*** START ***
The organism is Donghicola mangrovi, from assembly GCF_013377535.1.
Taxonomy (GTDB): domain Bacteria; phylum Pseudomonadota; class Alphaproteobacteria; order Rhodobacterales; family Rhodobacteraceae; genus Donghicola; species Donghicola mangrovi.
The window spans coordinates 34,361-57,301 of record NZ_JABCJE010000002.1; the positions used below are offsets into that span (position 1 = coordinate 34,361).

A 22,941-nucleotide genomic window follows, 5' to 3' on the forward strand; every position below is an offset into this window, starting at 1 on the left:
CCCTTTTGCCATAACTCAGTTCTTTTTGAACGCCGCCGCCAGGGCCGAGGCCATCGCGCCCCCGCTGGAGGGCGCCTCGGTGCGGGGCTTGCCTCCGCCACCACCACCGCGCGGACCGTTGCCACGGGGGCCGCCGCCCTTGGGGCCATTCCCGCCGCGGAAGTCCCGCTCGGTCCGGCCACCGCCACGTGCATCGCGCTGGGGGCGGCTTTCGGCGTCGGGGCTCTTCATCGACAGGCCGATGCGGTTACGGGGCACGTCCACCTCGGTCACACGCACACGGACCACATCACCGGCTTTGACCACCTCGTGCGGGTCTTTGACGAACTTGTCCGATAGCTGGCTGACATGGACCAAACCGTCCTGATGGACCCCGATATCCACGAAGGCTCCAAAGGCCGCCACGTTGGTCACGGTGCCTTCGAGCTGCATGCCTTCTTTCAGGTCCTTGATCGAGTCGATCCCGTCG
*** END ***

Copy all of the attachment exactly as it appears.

The organism is Donghicola mangrovi, from assembly GCF_013377535.1.
Taxonomy (GTDB): domain Bacteria; phylum Pseudomonadota; class Alphaproteobacteria; order Rhodobacterales; family Rhodobacteraceae; genus Donghicola; species Donghicola mangrovi.
The window spans coordinates 34,361-57,301 of record NZ_JABCJE010000002.1; the positions used below are offsets into that span (position 1 = coordinate 34,361).

A 22,941-nucleotide genomic window follows, 5' to 3' on the forward strand; every position below is an offset into this window, starting at 1 on the left:
CCCTTTTGCCATAACTCAGTTCTTTTTGAACGCCGCCGCCAGGGCCGAGGCCATCGCGCCCCCGCTGGAGGGCGCCTCGGTGCGGGGCTTGCCTCCGCCACCACCACCGCGCGGACCGTTGCCACGGGGGCCGCCGCCCTTGGGGCCATTCCCGCCGCGGAAGTCCCGCTCGGTCCGGCCACCGCCACGTGCATCGCGCTGGGGGCGGCTTTCGGCGTCGGGGCTCTTCATCGACAGGCCGATGCGGTTACGGGGCACGTCCACCTCGGTCACACGCACACGGACCACATCACCGGCTTTGACCACCTCGTGCGGGTCTTTGACGAACTTGTCCGATAGCTGGCTGACATGGACCAAACCGTCCTGATGGACCCCGATATCCACGAAGGCTCCAAAGGCCGCCACGTTGGTCACGGTGCCTTCGAGCTGCATGCCTTCTTTCAGGTCCTTGATCGAGTCGATCCCGTCG